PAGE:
1. Doug Ross

            Considerable? Nobody outside of Ohio knew who he was a year ago. He’s had all that time to toot his achievements. And the voters yawned.

          2. bud

            Brad I might have agreed with you a week ago. But then he (Kasich) inexplicably made the absolute dumbest statement I have ever heard out of a politicians mouth. And that covers a lot of ground. Why on earth did he agree to a deal with Cruz to concede Indiana in exchange for Oregon and NM then turn around the very next day and say his supporters should still vote for him in Indiana. WTF! You beg your people to vote for Cruz. This is the time for extreme measures if you have any hope of getting the nomination. What tiny, itty bitty sliver of hope you have hinges on someone other than Trump winning Indiana. And Kasich cannot be that guy. So by encouraging people to vote for himself he’s helping Trump. So you throw the Hail Mary with all you have and then hope. Instead Kasich agrees to throw the Hail Mary then instead lofts the ball gently into the flat. May as well go ahead and punt.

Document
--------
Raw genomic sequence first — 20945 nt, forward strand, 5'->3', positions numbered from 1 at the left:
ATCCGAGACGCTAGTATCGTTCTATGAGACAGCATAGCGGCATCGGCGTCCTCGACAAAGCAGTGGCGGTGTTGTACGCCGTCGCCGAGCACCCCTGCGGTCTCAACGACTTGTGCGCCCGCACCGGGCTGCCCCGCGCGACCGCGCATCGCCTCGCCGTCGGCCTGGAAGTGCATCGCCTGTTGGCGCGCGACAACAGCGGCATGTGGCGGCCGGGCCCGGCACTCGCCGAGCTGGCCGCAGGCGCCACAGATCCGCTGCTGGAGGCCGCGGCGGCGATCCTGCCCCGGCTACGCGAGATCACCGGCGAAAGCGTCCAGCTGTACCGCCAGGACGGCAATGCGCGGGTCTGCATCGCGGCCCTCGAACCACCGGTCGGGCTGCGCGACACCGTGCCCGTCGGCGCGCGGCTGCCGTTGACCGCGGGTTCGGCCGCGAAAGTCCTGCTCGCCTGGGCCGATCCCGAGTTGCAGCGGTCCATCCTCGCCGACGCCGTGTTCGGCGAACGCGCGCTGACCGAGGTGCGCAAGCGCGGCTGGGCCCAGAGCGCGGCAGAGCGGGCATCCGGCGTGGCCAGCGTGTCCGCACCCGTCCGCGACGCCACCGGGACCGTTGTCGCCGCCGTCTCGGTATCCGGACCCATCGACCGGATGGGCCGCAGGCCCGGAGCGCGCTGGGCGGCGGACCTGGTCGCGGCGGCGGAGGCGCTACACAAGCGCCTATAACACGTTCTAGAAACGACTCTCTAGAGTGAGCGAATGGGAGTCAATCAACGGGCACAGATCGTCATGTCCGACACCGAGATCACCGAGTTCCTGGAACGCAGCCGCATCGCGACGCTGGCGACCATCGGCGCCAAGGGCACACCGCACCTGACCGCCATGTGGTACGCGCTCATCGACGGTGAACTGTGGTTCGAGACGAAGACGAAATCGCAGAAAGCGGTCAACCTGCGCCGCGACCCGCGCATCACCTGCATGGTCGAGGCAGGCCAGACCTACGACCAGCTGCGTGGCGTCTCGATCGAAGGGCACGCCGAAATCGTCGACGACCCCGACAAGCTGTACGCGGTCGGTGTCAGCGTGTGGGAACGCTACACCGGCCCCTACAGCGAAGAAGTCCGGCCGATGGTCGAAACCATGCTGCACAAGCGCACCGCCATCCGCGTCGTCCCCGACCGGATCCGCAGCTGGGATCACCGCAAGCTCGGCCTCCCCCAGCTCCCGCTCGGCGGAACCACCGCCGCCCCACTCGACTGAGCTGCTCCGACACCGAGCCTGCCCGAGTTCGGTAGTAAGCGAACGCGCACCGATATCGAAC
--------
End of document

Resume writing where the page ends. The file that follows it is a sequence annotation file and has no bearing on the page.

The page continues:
1. Brad Warthen Post author

              I’m very curious about how that “pact” came about. It seems to have been ironed out not between the candidates, but between some of their staff people.

              And from his comments, I speculate that Kasich was never entirely on board with what they negotiated in his name…

              1. Doug Ross

                “And from his comments, I speculate that Kasich was never entirely on board with what they negotiated in his name…”

                That’s not very presidential behavior, is it?

              2. Bryan Caskey

                Well, then Kasich is a moron.

                Kasich needs someone other than Trump to win Indiana. His hopes rest solely on a contested convention, and a contested convention requires someone other than Trump to win Indiana.

                1. Doug Ross

                  I don’t think he’s stupid. Just gullible when fed bad advice by consultants who need the checks to keep coming in. “You’ll be President, John!! You’re the best! !”